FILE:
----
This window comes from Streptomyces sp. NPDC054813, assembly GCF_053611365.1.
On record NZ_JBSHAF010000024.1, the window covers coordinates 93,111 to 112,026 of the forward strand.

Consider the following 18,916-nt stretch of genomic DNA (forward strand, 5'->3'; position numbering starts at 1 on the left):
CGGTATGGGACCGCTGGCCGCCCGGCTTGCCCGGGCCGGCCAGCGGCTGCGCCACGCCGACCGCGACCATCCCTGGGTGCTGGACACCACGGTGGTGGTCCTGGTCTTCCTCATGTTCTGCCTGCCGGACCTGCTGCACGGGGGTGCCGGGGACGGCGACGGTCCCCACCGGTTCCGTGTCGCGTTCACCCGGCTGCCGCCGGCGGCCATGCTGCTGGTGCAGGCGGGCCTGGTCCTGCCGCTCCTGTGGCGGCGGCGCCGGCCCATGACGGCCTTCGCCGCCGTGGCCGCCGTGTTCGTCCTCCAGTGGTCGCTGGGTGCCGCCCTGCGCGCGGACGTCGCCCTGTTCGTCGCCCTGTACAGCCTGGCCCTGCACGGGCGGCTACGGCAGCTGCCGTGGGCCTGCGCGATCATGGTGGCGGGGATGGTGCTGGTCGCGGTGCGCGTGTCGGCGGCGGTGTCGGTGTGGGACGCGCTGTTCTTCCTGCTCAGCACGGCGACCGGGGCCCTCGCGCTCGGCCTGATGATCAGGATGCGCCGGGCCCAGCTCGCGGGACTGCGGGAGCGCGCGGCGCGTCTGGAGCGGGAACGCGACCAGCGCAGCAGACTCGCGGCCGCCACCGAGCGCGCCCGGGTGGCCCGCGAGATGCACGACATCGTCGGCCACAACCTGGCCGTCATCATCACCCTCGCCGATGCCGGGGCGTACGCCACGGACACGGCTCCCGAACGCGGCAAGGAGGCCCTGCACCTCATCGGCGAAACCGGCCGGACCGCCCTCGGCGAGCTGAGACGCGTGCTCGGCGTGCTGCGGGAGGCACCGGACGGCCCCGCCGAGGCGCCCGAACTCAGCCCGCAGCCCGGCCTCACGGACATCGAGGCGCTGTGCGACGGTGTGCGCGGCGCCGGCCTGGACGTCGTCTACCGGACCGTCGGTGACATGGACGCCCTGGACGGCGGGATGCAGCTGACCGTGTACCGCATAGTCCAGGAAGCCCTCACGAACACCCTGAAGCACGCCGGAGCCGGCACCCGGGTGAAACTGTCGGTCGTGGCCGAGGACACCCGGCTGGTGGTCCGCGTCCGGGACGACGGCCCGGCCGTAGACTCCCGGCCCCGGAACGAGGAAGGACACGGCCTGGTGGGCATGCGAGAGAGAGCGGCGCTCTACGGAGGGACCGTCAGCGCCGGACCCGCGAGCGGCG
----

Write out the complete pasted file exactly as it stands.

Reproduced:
This window comes from Streptomyces sp. NPDC054813, assembly GCF_053611365.1.
On record NZ_JBSHAF010000024.1, the window covers coordinates 93,111 to 112,026 of the forward strand.

Consider the following 18,916-nt stretch of genomic DNA (forward strand, 5'->3'; position numbering starts at 1 on the left):
CGGTATGGGACCGCTGGCCGCCCGGCTTGCCCGGGCCGGCCAGCGGCTGCGCCACGCCGACCGCGACCATCCCTGGGTGCTGGACACCACGGTGGTGGTCCTGGTCTTCCTCATGTTCTGCCTGCCGGACCTGCTGCACGGGGGTGCCGGGGACGGCGACGGTCCCCACCGGTTCCGTGTCGCGTTCACCCGGCTGCCGCCGGCGGCCATGCTGCTGGTGCAGGCGGGCCTGGTCCTGCCGCTCCTGTGGCGGCGGCGCCGGCCCATGACGGCCTTCGCCGCCGTGGCCGCCGTGTTCGTCCTCCAGTGGTCGCTGGGTGCCGCCCTGCGCGCGGACGTCGCCCTGTTCGTCGCCCTGTACAGCCTGGCCCTGCACGGGCGGCTACGGCAGCTGCCGTGGGCCTGCGCGATCATGGTGGCGGGGATGGTGCTGGTCGCGGTGCGCGTGTCGGCGGCGGTGTCGGTGTGGGACGCGCTGTTCTTCCTGCTCAGCACGGCGACCGGGGCCCTCGCGCTCGGCCTGATGATCAGGATGCGCCGGGCCCAGCTCGCGGGACTGCGGGAGCGCGCGGCGCGTCTGGAGCGGGAACGCGACCAGCGCAGCAGACTCGCGGCCGCCACCGAGCGCGCCCGGGTGGCCCGCGAGATGCACGACATCGTCGGCCACAACCTGGCCGTCATCATCACCCTCGCCGATGCCGGGGCGTACGCCACGGACACGGCTCCCGAACGCGGCAAGGAGGCCCTGCACCTCATCGGCGAAACCGGCCGGACCGCCCTCGGCGAGCTGAGACGCGTGCTCGGCGTGCTGCGGGAGGCACCGGACGGCCCCGCCGAGGCGCCCGAACTCAGCCCGCAGCCCGGCCTCACGGACATCGAGGCGCTGTGCGACGGTGTGCGCGGCGCCGGCCTGGACGTCGTCTACCGGACCGTCGGTGACATGGACGCCCTGGACGGCGGGATGCAGCTGACCGTGTACCGCATAGTCCAGGAAGCCCTCACGAACACCCTGAAGCACGCCGGAGCCGGCACCCGGGTGAAACTGTCGGTCGTGGCCGAGGACACCCGGCTGGTGGTCCGCGTCCGGGACGACGGCCCGGCCGTAGACTCCCGGCCCCGGAACGAGGAAGGACACGGCCTGGTGGGCATGCGAGAGAGAGCGGCGCTCTACGGAGGGACCGTCAGCGCCGGACCCGCGAGCGGCG